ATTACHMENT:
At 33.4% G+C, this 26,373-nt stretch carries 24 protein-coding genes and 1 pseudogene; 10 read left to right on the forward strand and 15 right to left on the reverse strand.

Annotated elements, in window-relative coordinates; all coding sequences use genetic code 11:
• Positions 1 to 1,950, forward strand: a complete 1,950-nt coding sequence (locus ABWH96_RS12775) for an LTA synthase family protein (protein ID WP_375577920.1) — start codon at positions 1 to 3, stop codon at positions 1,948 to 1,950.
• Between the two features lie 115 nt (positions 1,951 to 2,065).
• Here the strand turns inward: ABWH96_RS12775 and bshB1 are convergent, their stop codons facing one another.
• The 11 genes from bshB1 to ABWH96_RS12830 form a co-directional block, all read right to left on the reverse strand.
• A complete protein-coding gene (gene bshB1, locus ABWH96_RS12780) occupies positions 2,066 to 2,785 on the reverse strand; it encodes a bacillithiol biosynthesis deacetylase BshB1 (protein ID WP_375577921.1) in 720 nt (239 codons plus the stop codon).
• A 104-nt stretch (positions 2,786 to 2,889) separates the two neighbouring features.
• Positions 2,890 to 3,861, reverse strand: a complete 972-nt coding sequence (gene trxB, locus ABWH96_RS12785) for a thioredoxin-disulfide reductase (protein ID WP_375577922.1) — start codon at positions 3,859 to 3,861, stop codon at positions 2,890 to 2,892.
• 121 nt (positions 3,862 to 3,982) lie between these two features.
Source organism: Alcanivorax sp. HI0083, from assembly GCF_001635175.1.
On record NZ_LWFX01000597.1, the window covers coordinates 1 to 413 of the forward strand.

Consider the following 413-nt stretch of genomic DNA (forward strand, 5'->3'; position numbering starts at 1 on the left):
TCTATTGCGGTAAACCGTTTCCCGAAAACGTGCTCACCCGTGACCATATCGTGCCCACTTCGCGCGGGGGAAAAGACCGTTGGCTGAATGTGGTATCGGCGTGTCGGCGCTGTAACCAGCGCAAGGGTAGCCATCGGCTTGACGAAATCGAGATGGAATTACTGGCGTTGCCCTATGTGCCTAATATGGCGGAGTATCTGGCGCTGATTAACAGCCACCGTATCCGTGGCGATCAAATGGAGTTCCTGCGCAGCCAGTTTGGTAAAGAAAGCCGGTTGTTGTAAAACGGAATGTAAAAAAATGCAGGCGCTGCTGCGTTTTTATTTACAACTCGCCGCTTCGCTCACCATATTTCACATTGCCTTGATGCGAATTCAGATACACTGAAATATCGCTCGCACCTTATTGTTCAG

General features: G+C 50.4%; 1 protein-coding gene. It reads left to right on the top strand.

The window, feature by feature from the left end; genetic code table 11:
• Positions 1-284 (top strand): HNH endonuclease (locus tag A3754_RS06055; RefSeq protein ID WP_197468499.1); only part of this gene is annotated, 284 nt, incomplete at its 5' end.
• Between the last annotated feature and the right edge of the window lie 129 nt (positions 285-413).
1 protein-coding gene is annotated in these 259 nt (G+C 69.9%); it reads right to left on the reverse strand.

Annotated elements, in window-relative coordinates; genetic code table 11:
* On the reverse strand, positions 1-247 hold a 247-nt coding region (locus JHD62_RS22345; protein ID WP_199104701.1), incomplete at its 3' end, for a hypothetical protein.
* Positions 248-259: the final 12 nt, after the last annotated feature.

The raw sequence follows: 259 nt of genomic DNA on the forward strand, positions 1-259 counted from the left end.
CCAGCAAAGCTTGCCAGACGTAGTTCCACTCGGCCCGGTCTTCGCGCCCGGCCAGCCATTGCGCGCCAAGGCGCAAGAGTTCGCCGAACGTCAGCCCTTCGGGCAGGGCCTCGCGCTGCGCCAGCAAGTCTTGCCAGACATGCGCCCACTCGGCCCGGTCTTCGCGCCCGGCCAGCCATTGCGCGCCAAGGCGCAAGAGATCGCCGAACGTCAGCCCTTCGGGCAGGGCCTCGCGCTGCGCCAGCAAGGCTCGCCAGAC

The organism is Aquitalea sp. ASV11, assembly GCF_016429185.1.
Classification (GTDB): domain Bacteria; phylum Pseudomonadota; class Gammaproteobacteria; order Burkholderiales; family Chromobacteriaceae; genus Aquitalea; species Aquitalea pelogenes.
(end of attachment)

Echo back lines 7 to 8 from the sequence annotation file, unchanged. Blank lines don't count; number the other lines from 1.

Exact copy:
• A complete protein-coding gene (gene bshB1, locus ABWH96_RS12780) occupies positions 2,066 to 2,785 on the reverse strand; it encodes a bacillithiol biosynthesis deacetylase BshB1 (protein ID WP_375577921.1) in 720 nt (239 codons plus the stop codon).
• A 104-nt stretch (positions 2,786 to 2,889) separates the two neighbouring features.